FMLA Amended to Extend Leave to Families of Servicemembers – December 14, 2007
Congress passed the 2008 National Defense Authorization Act which included provisions providing for (a) up to six months of leave for family members caring for military veterans injured while on active duty in the U.S. Armed Forces and (b) 12 weeks of leave to family members of servicemembers called up to active duty under certain circumstances.
The legislation modifies in several significant ways the federal Family and Medical Leave Act of 1993 (“FMLA”), which currently provides qualifying employees up to 12 weeks of unpaid leave per year to care for their own or a family member’s serious medical condition. The new statute more than doubles the available time off from work to care for injured servicemembers, from 12 to 26 weeks per year, and makes eligible for leave a new category of employees who have immediate family members called to active duty, apparently without regard to any medical issues.
The new law covers leaves to care for members of the Armed Forces, including the National Guard or Reserves, who have suffered a serious injury or illness in the line of duty while on active duty, that may render the members medically unfit to perform the duties of their office, grade, rank, or rating. It applies broadly to servicemembers who are undergoing medical treatment, recuperation, or therapy, are in outpatient status, or otherwise are on the temporary disability retired list, for a serious injury or illness. For this type of leave, the statute expands the definition of covered employee to include the “next of kin,” or nearest blood relative, of a covered servicemember.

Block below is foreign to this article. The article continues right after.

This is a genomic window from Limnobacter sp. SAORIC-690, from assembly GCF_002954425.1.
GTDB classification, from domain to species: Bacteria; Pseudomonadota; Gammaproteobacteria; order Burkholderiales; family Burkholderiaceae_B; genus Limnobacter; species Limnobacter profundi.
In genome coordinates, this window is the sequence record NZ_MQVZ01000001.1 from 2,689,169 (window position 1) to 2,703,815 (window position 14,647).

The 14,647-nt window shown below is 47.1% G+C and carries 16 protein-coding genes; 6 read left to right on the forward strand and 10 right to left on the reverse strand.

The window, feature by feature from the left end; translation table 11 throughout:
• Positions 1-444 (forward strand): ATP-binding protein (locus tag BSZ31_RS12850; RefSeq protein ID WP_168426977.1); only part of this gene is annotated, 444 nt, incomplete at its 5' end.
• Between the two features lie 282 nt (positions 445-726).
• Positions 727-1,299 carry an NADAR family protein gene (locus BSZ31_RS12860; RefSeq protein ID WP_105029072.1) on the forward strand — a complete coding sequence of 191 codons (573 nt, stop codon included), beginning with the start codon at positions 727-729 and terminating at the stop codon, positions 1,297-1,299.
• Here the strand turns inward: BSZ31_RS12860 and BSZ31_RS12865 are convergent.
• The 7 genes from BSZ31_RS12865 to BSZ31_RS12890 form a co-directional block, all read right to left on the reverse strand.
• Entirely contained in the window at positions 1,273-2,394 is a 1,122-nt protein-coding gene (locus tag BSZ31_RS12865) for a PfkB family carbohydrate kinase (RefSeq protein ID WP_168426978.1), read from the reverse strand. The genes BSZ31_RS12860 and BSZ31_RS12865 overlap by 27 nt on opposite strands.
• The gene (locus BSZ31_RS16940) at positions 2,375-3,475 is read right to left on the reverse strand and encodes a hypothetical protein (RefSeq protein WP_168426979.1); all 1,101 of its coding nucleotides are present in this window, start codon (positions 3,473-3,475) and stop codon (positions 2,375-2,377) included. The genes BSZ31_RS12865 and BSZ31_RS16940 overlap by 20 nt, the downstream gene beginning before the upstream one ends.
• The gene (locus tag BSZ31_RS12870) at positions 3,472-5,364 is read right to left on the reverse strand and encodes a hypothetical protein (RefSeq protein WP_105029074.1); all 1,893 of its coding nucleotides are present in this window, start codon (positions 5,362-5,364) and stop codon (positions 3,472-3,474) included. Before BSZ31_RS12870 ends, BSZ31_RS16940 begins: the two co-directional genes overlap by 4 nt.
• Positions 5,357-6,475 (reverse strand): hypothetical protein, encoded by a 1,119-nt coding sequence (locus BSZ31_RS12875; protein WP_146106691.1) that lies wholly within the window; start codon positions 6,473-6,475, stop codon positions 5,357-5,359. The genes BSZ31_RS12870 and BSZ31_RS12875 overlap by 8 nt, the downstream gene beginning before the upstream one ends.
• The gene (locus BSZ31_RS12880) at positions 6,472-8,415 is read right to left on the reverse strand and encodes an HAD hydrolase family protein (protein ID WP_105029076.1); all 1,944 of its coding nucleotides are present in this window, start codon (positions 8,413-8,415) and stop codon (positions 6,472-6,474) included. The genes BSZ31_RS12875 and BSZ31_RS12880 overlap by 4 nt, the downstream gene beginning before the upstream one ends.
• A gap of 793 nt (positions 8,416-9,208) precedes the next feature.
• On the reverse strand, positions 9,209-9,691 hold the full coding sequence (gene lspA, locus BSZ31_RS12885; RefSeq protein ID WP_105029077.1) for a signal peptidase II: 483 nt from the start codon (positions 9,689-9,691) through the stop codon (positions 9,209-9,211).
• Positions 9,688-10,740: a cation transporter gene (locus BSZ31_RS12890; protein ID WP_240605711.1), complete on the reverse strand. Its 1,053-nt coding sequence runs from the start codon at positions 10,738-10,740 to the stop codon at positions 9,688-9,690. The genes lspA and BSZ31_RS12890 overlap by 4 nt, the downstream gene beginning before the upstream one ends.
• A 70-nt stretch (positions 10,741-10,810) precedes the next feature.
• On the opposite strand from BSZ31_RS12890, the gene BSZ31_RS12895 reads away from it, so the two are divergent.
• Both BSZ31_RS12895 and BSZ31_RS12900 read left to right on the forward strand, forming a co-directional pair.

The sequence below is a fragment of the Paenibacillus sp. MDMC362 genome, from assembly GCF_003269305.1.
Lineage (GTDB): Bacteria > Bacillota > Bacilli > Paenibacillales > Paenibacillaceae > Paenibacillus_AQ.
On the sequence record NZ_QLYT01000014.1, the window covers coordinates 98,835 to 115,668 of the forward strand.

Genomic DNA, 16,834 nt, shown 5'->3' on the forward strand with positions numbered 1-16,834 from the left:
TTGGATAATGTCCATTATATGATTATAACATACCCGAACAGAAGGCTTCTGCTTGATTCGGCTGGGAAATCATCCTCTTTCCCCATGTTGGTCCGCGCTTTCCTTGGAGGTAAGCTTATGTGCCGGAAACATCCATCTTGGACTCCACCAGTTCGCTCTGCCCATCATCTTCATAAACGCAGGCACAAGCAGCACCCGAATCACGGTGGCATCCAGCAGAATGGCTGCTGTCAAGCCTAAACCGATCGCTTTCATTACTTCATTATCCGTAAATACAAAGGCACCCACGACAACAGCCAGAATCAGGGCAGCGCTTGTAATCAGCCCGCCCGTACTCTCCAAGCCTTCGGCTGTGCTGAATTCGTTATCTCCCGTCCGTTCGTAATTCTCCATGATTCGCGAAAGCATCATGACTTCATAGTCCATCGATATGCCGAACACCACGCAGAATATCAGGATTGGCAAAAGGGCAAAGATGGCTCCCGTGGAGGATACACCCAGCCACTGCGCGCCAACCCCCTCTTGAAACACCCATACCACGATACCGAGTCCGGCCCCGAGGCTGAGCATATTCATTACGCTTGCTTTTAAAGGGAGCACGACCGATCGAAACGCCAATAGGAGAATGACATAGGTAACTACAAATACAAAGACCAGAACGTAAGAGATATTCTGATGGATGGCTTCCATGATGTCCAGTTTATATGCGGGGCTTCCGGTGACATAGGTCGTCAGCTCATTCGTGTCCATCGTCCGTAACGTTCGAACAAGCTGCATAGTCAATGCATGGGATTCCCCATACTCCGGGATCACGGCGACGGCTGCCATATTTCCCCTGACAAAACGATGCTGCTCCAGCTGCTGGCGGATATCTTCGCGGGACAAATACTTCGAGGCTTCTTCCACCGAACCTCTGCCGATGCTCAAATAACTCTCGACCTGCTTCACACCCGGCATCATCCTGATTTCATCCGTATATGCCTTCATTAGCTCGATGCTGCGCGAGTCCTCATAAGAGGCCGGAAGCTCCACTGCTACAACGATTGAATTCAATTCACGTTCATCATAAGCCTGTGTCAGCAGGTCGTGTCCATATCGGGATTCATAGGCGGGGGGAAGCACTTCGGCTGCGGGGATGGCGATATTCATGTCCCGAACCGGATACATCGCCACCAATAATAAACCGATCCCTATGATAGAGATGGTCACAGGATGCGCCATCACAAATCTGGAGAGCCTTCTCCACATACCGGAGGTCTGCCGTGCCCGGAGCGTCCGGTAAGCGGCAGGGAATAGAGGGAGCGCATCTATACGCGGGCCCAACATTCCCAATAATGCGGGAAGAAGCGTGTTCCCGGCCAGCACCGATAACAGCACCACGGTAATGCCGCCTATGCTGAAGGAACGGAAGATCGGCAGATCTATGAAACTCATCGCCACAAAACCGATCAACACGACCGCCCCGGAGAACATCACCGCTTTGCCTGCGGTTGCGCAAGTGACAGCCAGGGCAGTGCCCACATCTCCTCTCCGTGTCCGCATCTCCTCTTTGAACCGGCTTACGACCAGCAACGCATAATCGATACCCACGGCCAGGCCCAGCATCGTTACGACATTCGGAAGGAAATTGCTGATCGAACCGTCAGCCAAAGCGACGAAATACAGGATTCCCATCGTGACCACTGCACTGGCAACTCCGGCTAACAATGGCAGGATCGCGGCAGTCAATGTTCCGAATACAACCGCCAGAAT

The statute provides up to 12 weeks of leave because of any “qualifying exigency” arising out of the fact that a covered employee’s spouse, child or parent is on or has been called to active duty in the Armed Forces. Contingent upon the Department of Labor’s definition of a “qualifying exigency,” this provision provides 12 weeks of leave to the immediate family of servicemembers called to active duty and would complement state family military leave laws that provide for shorter duration of leave or only cover spouses of servicemembers. An employer may require that a request for such leave be supported by certification showing that the servicemember has been called to active duty. Seven states (California, Illinois, Indiana, Maine, Minnesota, Nebraska and New York) have passed state family leave laws which are somewhat different than the new federal law. Employers must be sure to address these state law issues in their policies.
As current FMLA requirements provide, returning employees must be restored to the same position as when their leave commenced and group health plan coverage must be continued during the new types of leave.